One of the best mailing lists I’m on, is Dave Farber’s Interesting People list. It’s a curated and moderated list with a balanced view on topics. But the makeup being the broadest definition of topics and view; often taking in radically different reasoning for similar positions.rarely consensus, but always highly interesting. That conversation can be had there
This debate is needed more
There are lots of different people, working in different places, with different motives.
I can completely believe that my friend felt that, walking up to me and introducing himself with his fists seemed like a sane and rational way to begin to engage. While I fundamentally disagree, from where I come from, that it seemed like a viable option is lunacy.
In this example, it’s relatively clear, but more generally and less clearly, does one really have to be wrong, for another to be right?
No, of course they don’t. But there are certain practices which mean that certain methods need work in different contexts at different times.
While some of my positions are strongly stated, they’re not necessarily strongly held – I’m perfectly happy for a change of facts or positioning to change what I think. I like ideas; not ideologies; and facts that prove me wrong are welcome.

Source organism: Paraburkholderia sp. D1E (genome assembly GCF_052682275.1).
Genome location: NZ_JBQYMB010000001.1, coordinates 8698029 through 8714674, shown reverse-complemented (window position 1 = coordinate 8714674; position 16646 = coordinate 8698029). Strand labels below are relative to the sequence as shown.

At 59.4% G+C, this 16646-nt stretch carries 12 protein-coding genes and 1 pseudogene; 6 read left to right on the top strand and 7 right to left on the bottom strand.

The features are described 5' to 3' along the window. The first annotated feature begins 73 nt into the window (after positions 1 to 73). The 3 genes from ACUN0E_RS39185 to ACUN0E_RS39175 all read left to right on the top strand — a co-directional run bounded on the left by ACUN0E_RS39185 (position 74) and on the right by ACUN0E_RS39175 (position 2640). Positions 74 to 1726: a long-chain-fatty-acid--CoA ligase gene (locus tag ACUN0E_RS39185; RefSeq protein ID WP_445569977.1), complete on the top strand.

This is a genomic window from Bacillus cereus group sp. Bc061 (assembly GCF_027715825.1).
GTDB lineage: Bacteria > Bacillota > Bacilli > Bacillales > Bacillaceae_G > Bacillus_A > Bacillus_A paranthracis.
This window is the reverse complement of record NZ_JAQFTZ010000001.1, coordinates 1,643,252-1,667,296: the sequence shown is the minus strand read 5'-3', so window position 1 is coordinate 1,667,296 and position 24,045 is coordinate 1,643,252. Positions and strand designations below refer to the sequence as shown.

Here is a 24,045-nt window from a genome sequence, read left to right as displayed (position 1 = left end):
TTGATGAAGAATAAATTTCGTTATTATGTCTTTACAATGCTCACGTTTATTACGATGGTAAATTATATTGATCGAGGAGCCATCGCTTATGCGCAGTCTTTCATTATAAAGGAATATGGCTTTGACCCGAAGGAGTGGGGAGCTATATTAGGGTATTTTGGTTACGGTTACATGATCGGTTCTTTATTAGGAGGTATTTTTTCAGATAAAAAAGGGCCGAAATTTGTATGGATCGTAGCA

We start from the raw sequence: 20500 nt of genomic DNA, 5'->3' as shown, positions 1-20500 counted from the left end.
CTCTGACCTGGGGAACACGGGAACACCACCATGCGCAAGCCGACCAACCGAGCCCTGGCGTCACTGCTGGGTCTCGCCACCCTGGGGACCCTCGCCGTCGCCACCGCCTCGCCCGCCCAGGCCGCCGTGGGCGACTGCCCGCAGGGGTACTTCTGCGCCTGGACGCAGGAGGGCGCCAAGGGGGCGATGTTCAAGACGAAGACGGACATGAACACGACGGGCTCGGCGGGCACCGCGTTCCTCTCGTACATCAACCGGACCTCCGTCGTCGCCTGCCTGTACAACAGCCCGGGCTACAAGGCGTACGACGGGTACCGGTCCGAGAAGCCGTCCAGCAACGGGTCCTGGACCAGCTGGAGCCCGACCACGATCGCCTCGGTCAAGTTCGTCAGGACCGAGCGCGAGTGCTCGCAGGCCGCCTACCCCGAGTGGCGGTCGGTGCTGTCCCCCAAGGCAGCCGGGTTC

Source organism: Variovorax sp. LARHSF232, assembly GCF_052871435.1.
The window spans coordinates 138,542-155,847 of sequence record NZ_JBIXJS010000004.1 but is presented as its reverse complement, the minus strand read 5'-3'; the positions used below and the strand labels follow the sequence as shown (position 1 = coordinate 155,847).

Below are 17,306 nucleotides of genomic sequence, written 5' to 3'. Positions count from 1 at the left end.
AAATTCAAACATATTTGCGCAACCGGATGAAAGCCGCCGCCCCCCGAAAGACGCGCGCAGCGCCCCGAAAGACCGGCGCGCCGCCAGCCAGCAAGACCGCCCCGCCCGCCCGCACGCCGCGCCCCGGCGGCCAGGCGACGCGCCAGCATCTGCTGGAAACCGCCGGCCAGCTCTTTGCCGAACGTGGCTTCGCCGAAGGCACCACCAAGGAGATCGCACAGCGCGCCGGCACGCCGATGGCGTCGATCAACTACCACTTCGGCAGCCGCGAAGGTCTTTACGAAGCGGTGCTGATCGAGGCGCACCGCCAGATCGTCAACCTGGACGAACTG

When we’re working on projects, it’s easy to get into a strong disagreement with people who fundamentally agree with everything that we think. It’s called the progressive community; which loves to find the smallest things that divide. And if you see yourself outside of that, say in the tech community, all I need ask is “vi or emacs”; “ruby or python”. But, in general, those discussions are ones you had with people who actually agree on the vast majority of what you think; most of the time it’s fun. But it always is until someone throws punches.
But generally, most of us (who read this blog, and work in the various areas in which I operate) believe in ideas, not ideologies. Sometimes strongly stated, but often loosely held in case a better idea comes along.
And hopefully it will, given the diversity of people working in different ways, in different places, at different times. Hopefully friends wont need to start punching me to figure this out 🙂
It’s that diversity that leads to different views on services; and it’s that diversity that moves us forwards; it’s that diversity that moreopen may hopefully want to help with (and from what little I know about it, it seems to).
[I again ask for those who know the person involved not to out him in the comments. He remains anonymous for a reason.]